PDE4 Inhibitors and Methylxanthines

What are phosphodiesterase-4 inhibitors and methylxanthines?

Phosphodiesterase-4 inhibitors (called PDE4 inhibitors) and methylxanthines are two types of medication that may be used to treat people with chronic obstructive pulmonary disease (COPD).

People with COPD have airways that are irritated and inflamed. This can make them too narrow for enough air to pass in and out of the lungs. Sometimes, this irritation can cause the band of muscles that surrounds the airways to tighten up, which makes the airways become even narrower. This is called a bronchospasm. Bronchospasms often happen during acute exacerbations, or COPD flare-ups.

Medicines called bronchodilators are often used to help relax the band of muscles around the airways and make it easier for COPD patients to breathe. Corticosteroid medicines work by reducing the amount of swelling in the airways and making it easier for air to pass through.

When bronchodilators and steroids are not able to relieve COPD symptoms, some patients may need to use other types of medicines to manage their disease, such as PDE4 inhibitors and/or methylxanthines.1-3

How do PDE4 inhibitors work?

PDE4 inhibitors work by helping to reduce swelling in the airways in a different way than corticosteroids do. This can be helpful for people who cannot tolerate corticosteroids due to the side effects. PDE4 is a type of enzyme that is involved in the inflammatory response. In people with COPD, there is too much inflammation in the airways, which can make it difficult to breathe. PDE4 inhibitors block the enzyme and can help reduce the inflammation.2

The only PDE4 inhibitor that is currently approved to treat COPD is called Daliresp® (roflumilast). It is swallowed by mouth in a pill that is taken once a day, every day. Patients are usually prescribed a bronchodilator to use in combination with Daliresp. For patients with severe COPD, Daliresp can help to reduce the number of acute exacerbations they have per year.2,4

PDE4 inhibitors such as Daliresp cannot be used to treat severe or sudden COPD symptoms. It is a maintenance therapy that needs to be taken regularly every day to reduce the number of flare-ups a patient has in the long term. It cannot be used to treat a flare-up once it has started, like bronchodilators or corticosteroids can. It is only used to help reduce the number of attacks that will happen.2,4

What are the possible side effects of PDE4 inhibitors?

The most common side effects experienced by people taking PDE4 inhibitors include:

  • Diarrhea
  • Weight loss
  • Nausea
  • Headahce
  • Back pain
  • Dizziness
  • Decreased appetite
  • Flu-like symptoms
  • Difficulty sleeping (insomnia)5

For many patients, these side effects go away after they have been taking a PDE inhibitor for a while. Patients should consult with their healthcare providers if they have any of these side effects that are severe or do not go away.

PDE4 inhibitors may cause severe side effects, including suicidal thoughts or behaviors. People experiencing suicidal thoughts, an increase in depression or anxiety, or other unusual changes in behavior or mood should seek medical attention.5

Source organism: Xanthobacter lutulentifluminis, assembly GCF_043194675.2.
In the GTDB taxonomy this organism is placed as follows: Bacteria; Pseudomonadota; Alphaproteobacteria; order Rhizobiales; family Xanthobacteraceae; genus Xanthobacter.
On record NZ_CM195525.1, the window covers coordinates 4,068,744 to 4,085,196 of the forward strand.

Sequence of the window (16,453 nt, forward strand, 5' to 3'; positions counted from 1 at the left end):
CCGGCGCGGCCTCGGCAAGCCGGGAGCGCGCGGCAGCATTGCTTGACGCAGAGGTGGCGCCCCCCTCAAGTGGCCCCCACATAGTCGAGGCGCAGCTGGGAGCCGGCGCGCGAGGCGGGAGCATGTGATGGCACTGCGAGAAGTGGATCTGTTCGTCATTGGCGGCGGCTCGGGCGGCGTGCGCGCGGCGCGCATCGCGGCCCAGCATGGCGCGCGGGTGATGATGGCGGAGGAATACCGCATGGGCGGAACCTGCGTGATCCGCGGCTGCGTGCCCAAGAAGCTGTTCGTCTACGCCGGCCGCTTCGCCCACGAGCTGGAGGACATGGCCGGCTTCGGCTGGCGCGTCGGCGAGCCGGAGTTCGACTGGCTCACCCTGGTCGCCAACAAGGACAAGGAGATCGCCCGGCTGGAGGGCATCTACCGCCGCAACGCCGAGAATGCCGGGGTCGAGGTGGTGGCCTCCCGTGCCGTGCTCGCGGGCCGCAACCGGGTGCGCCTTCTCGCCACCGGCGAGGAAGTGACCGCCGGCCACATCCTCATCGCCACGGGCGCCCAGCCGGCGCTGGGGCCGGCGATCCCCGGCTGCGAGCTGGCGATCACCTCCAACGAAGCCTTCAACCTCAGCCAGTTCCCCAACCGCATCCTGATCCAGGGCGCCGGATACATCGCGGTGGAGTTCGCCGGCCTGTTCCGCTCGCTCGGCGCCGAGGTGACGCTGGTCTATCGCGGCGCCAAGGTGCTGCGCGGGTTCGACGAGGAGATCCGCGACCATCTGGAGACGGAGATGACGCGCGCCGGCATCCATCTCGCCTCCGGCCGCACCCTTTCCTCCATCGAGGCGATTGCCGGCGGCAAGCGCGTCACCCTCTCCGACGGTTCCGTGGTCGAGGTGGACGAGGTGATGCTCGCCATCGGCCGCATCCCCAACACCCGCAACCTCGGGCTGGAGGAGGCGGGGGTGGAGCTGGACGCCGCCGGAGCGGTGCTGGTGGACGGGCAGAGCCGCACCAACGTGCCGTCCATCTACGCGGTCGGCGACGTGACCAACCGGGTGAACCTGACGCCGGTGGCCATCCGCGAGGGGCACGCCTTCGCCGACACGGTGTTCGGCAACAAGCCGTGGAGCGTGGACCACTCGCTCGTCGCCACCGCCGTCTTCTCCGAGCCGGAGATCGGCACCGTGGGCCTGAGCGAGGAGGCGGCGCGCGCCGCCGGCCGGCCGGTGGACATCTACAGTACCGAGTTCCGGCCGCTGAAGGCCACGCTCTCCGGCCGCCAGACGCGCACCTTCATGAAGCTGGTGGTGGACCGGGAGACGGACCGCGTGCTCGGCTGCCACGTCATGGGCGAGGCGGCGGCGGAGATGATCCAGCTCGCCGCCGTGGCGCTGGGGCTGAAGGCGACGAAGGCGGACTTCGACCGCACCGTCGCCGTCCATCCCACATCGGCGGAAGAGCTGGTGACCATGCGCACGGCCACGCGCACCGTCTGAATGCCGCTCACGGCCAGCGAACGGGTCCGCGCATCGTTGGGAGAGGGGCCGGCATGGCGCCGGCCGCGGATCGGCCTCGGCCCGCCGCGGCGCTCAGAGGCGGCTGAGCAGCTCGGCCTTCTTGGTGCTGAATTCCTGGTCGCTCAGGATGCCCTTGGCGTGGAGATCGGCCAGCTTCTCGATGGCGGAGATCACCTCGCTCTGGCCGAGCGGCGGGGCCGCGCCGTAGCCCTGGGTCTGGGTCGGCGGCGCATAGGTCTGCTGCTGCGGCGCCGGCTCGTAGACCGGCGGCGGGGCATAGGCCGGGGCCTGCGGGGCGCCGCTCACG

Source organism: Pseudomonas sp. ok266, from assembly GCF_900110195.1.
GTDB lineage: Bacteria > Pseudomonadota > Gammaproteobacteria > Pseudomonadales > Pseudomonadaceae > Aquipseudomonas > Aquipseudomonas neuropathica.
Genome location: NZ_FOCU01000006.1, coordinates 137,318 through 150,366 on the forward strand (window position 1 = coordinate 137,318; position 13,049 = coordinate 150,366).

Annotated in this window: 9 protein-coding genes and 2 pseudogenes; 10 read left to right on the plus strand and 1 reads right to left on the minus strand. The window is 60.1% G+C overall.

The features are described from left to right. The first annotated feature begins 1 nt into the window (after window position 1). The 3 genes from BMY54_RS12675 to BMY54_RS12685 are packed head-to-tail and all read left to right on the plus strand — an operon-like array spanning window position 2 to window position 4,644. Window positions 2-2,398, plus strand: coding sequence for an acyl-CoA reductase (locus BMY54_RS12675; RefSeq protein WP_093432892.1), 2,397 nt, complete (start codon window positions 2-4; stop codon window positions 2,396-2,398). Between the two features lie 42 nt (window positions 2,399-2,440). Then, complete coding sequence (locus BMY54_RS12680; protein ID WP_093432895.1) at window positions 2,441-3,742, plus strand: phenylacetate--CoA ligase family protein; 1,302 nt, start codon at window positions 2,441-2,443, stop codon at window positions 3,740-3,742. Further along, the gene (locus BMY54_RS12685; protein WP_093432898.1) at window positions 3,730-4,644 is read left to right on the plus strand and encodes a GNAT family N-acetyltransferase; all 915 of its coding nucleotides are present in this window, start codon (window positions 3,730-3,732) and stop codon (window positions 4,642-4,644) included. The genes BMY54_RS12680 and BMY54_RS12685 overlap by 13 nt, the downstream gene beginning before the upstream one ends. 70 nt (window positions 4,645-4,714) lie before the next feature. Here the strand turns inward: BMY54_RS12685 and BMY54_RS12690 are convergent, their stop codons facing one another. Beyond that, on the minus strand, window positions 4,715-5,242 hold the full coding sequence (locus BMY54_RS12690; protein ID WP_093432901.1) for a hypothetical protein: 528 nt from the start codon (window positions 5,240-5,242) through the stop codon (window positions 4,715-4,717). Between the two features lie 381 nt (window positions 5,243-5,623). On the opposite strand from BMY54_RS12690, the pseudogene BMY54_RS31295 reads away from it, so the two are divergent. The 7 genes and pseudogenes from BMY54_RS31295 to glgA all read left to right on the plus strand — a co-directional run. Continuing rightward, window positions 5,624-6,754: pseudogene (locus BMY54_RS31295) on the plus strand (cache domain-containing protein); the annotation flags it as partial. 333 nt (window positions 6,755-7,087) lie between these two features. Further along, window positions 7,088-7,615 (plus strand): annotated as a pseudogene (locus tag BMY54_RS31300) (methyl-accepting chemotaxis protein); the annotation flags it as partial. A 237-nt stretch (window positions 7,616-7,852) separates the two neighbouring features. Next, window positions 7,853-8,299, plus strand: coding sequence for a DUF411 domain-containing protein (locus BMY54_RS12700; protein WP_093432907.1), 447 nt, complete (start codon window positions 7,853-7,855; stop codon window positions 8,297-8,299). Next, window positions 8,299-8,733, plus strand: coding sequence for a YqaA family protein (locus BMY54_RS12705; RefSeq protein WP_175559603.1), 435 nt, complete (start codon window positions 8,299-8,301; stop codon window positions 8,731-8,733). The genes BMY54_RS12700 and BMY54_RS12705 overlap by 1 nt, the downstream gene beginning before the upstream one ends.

How do methylxanthines work?

In the past, methylxanthines were a common treatment for COPD. The way they work is not exactly understood, but their effect is to reduce swelling in the airways and relax the bands of muscles around them. The most common type of methylxanthine is called theophylline.1,3

Methylxanthines are not used very often anymore, because they are not as effective as the newer kinds of bronchodilators. Also, they can cause serious side effects for some people. However, methylxanthines can be another treatment option for COPD patients who do not get enough symptom relief from other types of bronchodilators.1,3

What common side effects are linked to methylxanthines?

It is important to be very careful about taking the correct amount of a methylxanthine medicine. Taking too much methylxanthine can cause very serious side effects. Taking other types of medicines at the same time as theophylline can also make side effects more likely.1

The most common side effects experienced with methylxanthines include:

  • Nausea
  • Diarrhea
  • Headache
  • Stomach pain
  • Restlessness
  • Irritability
  • Difficulty sleeping (insomnia)6

Several more serious side effects can also be caused by methylxanthines, including:

  • Vomiting
  • Irregular or rapid heartbeat
  • Seizures
  • Skin rash6

Patients should seek medical care right away if they have any of these serious side effects of methylxanthine treatment.

Written by: Anna Nicholson and Emily Downward | Last reviewed: April 2018.
View References
  1. Global Strategy for the Diagnosis, Management, and Prevention of Chronic Obstructive Lung Disease, 2018 Report. Global Initiative for Chronic Obstructive Lung Disease (GOLD). Available at http://goldcopd.org/wp-content/uploads/2017/11/GOLD-2018-v6.0-FINAL-revised-20-Nov_WMS.pdf. Accessed 4/3/18.
  2. Beghè B, Rabe KF, Fabbri LM. Phosphodiesterase-4 inhibitor therapy for lung diseases. Am J Respir Crit Care Med. 2013 Aug;188(2):271-8. doi: 10.1164/rccm.201301-0021PP.
  3. Vaz Fragoso CA. Role of methylxanthines in the treatment of COPD. UpToDate. Available at https://www.uptodate.com/contents/role-of-methylxanthines-in-the-treatment-of-copd. Accessed 4/3/18.
  4. Daliresp product website. Available at https://www.daliresp.com/. Accessed 4/3/18.
  5. Daliresp prescribing information. Available at https://www.azpicentral.com/daliresp/pi_daliresp.pdf. Accessed 4/3/18.
  6. Theophylline. MedlinePlus, U.S. National Library of Medicine. Available at https://medlineplus.gov/druginfo/meds/a681006.html. Accessed 4/3/18.